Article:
Tea Time: Hot Girl Summer to Swat Girl Fall

Dearly beloved, after three whole months of work, adventure, or relaxation, we’re gathered here today for some good old Swarthmore education and frisbee-tossing. On our wedding registry are discounted pen bundles, notebooks, and Command hooks readily available from Springfield Mall. 

Now, are you ready to take your vows?

Fall semester can be a difficult transition beyond hauling ten boxes to your new Mary Lyon room. Freshmen are plunged into a flood of unfamiliar faces, student activities, and Martin Warner emails. Returning students contend with new class schedules while bemoaning the old Essie Mae’s dining hours and lack of summer vacation freedom. 

But fear not: Tea Time is here to help you manage these challenges as you settle in to the flow of things. In this article, I will offer some quick tips on how you can get through the first few weeks of classes while keeping your health and sanity more or less intact. 

Amidst a period of change, no matter how big or small, it is crucial to keep an eye out on your schedule. Some Swatties use applications, such as Google Calendar or iCalendar, to keep track of their classes and extracurricular activities. Others may prefer to carry around a paper planner to pencil in their daily tasks.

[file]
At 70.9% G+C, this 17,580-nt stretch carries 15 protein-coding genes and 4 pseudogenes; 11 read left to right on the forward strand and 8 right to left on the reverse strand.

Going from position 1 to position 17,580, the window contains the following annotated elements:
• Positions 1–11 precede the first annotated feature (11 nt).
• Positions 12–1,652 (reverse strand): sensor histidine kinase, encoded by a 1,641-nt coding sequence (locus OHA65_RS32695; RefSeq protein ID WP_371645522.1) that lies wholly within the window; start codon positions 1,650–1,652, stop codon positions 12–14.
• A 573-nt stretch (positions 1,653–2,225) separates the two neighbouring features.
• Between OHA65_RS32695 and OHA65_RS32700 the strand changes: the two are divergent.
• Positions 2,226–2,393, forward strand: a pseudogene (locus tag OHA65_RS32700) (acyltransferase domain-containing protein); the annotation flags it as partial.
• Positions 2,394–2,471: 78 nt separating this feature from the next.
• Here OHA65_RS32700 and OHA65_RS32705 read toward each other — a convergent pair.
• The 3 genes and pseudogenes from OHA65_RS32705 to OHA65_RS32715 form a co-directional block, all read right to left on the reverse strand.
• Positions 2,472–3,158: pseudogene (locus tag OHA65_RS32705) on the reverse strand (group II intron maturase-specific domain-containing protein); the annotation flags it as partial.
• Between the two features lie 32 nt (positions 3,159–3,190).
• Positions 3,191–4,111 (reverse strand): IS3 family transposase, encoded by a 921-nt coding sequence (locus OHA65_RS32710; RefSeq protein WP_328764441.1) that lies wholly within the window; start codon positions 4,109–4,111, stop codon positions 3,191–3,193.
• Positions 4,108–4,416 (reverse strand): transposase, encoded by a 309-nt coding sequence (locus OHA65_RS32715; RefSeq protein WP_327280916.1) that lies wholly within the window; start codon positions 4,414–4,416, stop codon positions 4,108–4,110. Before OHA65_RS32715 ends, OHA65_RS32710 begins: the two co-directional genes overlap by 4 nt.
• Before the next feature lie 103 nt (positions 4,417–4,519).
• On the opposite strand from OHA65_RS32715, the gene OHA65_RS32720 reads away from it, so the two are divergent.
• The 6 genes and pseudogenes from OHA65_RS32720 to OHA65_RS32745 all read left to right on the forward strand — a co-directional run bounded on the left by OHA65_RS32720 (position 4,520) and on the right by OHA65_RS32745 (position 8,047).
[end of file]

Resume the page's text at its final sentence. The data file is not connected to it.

Whatever your weapon of choice, it always helps to note down all of the major dates throughout the semester, such as exams, competitions, or performances. Most professors will include exam and homework due dates in their syllabus. Setting up reminders for these dates helps reduce the chance of being caught off-guard in future. 

While you’re working out your schedule, try to set aside some blocks of time for your hobbies outside of academic work and student organizations. These could be used for exercising, taking walks in the Crum, cooking a delicious meal using a family recipe, or organizing a Parrish Parlor Party for a close friend’s birthday. 

You may enjoy your classes, labs, and involvement in student groups, but it is also important to define your life outside of Swarthmore. Most Swatties spend so much time on campus that it is easy to forget that Swarthmore is only part of our identity. Taking time whenever possible to indulge in non-Swarthmore related hobbies can help remind us that we have not yet sold our souls to the college, even if it sometimes seems that way when you get rudely kicked out of McCabe by the 2 a.m. buzzer. 

Once you figure out your schedule, reward yourself with a good night’s sleep. Try to go to bed and wake up at around the same time daily, even on the weekends, since this will help your body establish a sleeping routine. If you’re a light sleeper, consider using memory foam ear plugs or noise-cancelling earphones, along with an eye mask. 

It will take some time for you to figure out the optimal bedtime and waking hour because everyone is different. Some people need seven to eight hours of sleep per night, whereas others may survive on just four to five. Do not view the amount of sleep as a race to the bottom — listen to your body instead.